Moving the HME Industry Forward

General Healthcare

Reduction of Patient’s Copayment

July 28, 2014

AMARILLO, TX – Assume that a DME supplier desires to implement a policy entitled, “Collection of Deductibles and Copayments and Economic Hardship Waivers” (“Policy”). Assume that under the proposed Policy, the supplier desires to waive a patient’s copayment if (i) the patient’s family income is less than 400% of the federal poverty guidelines (“FPG”) and (ii) the patient does not have secondary insurance.

Assume that the supplier’s experience is that many patients who have family incomes between 200 and 400% of the FPG are unable to afford copayments. Lastly, assume that the supplier takes into consideration the fact that individuals at this income level may qualify for premium assistance under the Patient Protection and Affordable Care Act (“PPACA”).

Applicable Law
Under the federal anti-kickback statute, DME suppliers may not “knowingly and willfully offer or pay any remuneration . . . to any person to induce such person . . . to refer” business reimbursable by a federal health care program.  The Office of Inspector General (“OIG”) has indicated that routine waivers or reductions of copayments implicate the federal anti-kickback statute.  However, DME suppliers do not violate the anti-kickback statute if they waive cost-sharing obligations after the patient has proven a financial hardship.

The OIG has identified procedures that will reduce the risk that a supplier will violate a federal statute. The OIG recommends that suppliers adopt written criteria for determining a patient’s financial need. The OIG has indicated that “[t]he ‘financial need criterion’ is not limited to ‘indigence,’ but can include any reasonable measures of financial hardships . . . [such as] the local cost of living; a patient’s income, assets, and expenses; a patient’s family size; and the scope and extent of the patient’s medical bills.”

PPACA extends financial assistance to individuals with incomes of 400% of the FPG.  Similarly, this income level may be a reasonable measure of financial hardship for purposes of reduced copayments as long as the supplier evaluates the totality of the patient’s circumstances and implements other safeguards to avoid a practice of routinely waiving copayments.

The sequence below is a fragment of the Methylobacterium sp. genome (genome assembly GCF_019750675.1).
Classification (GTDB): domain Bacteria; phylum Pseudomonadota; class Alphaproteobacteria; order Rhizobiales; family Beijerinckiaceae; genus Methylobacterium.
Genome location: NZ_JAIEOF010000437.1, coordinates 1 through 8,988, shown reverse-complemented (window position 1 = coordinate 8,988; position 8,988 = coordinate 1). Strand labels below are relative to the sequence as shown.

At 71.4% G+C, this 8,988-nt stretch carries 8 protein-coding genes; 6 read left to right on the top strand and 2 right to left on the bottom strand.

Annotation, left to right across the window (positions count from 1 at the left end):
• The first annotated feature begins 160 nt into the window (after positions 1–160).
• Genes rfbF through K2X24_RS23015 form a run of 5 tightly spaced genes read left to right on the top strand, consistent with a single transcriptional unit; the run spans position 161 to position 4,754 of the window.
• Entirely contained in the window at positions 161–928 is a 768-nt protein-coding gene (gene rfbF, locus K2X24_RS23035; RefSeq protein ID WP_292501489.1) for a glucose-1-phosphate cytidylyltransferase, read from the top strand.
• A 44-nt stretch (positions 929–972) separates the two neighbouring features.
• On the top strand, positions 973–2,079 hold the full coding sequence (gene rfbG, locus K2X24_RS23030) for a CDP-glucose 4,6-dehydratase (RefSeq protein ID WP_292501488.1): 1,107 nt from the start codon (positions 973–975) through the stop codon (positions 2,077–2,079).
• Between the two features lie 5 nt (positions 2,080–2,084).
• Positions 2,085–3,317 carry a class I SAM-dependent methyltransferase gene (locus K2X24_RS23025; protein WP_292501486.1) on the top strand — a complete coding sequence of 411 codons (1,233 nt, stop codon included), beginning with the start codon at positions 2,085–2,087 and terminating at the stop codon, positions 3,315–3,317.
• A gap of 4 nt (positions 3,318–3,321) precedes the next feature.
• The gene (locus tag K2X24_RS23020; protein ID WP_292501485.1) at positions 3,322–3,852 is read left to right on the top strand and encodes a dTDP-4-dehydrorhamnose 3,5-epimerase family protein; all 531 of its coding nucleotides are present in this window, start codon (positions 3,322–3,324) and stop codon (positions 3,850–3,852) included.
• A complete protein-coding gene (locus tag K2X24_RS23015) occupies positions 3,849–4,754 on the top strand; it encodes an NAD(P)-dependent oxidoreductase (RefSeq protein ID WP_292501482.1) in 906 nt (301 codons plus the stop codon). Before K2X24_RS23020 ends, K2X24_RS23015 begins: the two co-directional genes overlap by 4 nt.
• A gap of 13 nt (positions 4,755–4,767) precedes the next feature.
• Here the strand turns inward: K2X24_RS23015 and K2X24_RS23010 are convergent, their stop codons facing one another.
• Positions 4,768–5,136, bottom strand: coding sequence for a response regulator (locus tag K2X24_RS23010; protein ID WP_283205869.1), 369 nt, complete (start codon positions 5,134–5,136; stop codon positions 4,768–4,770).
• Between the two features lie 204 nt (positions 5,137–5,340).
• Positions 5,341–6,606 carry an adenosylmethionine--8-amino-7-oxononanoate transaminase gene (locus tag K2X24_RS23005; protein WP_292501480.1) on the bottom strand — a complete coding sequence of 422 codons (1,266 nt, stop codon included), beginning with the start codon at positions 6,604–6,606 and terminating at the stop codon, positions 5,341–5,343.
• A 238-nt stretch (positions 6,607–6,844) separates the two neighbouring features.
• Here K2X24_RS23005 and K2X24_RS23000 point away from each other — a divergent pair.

Premium Assistance under PPACA
Individuals who meet the following conditions are eligible for premium assistance under PPACA: (1) the individual’s employer does not offer coverage, or coverage offered by the employer is underfunded ; (2) the individual is not covered by a federal health care program; and (3) the individual’s modified adjusted income  is between 100 and 400% of the FPG.  Individuals eligible for premium assistance will receive a subsidy based on their income level.

For those eligible for premium assistance under PPACA, the law establishes the maximum percent of the individual’s modified adjusted income that the individual will have to pay toward the premium of the second lowest cost silver plan.  If the cost of the premium for this plan exceeds the maximum percent of an individual’s income identified under PPACA, then the individual may receive financial assistance.

For example, assume Mr. Smith’s income for 2014 is $28,735, which is 250% of the federal poverty line. The cost for the second lowest cost silver plan in his area is $5,733. Under PPACA, Mr. Smith may receive financial assistance if the cost of the premium is greater than 8.05% of his income (i.e. $2,313). Therefore, Mr. Smith will receive premium assistance in the amount of $3,420. This is the amount of the premium ($5,733) minus $2,313 (i.e. the limit established under PPACA for Mr. Smith’s income level).